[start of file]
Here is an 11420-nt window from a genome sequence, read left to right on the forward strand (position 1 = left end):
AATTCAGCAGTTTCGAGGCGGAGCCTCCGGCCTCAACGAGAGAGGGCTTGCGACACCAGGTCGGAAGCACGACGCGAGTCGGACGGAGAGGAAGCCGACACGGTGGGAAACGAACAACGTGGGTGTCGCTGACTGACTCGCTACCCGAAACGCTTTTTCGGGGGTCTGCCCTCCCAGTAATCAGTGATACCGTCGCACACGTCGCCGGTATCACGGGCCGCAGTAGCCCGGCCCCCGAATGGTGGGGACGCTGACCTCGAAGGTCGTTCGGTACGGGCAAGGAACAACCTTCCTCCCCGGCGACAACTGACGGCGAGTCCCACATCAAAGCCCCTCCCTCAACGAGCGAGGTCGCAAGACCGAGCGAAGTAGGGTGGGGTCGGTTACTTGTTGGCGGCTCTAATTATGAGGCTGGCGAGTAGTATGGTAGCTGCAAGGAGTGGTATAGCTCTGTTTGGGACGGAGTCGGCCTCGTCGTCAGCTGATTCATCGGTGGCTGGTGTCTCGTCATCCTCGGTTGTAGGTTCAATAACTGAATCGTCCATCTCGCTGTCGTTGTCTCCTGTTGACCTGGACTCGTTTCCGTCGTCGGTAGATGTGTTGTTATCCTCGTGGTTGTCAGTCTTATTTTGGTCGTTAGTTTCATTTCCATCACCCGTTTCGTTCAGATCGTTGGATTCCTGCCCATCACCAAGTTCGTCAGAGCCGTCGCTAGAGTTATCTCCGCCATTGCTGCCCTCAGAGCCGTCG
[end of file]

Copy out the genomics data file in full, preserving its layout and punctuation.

Here is an 11420-nt window from a genome sequence, read left to right on the forward strand (position 1 = left end):
AATTCAGCAGTTTCGAGGCGGAGCCTCCGGCCTCAACGAGAGAGGGCTTGCGACACCAGGTCGGAAGCACGACGCGAGTCGGACGGAGAGGAAGCCGACACGGTGGGAAACGAACAACGTGGGTGTCGCTGACTGACTCGCTACCCGAAACGCTTTTTCGGGGGTCTGCCCTCCCAGTAATCAGTGATACCGTCGCACACGTCGCCGGTATCACGGGCCGCAGTAGCCCGGCCCCCGAATGGTGGGGACGCTGACCTCGAAGGTCGTTCGGTACGGGCAAGGAACAACCTTCCTCCCCGGCGACAACTGACGGCGAGTCCCACATCAAAGCCCCTCCCTCAACGAGCGAGGTCGCAAGACCGAGCGAAGTAGGGTGGGGTCGGTTACTTGTTGGCGGCTCTAATTATGAGGCTGGCGAGTAGTATGGTAGCTGCAAGGAGTGGTATAGCTCTGTTTGGGACGGAGTCGGCCTCGTCGTCAGCTGATTCATCGGTGGCTGGTGTCTCGTCATCCTCGGTTGTAGGTTCAATAACTGAATCGTCCATCTCGCTGTCGTTGTCTCCTGTTGACCTGGACTCGTTTCCGTCGTCGGTAGATGTGTTGTTATCCTCGTGGTTGTCAGTCTTATTTTGGTCGTTAGTTTCATTTCCATCACCCGTTTCGTTCAGATCGTTGGATTCCTGCCCATCACCAAGTTCGTCAGAGCCGTCGCTAGAGTTATCTCCGCCATTGCTGCCCTCAGAGCCGTCG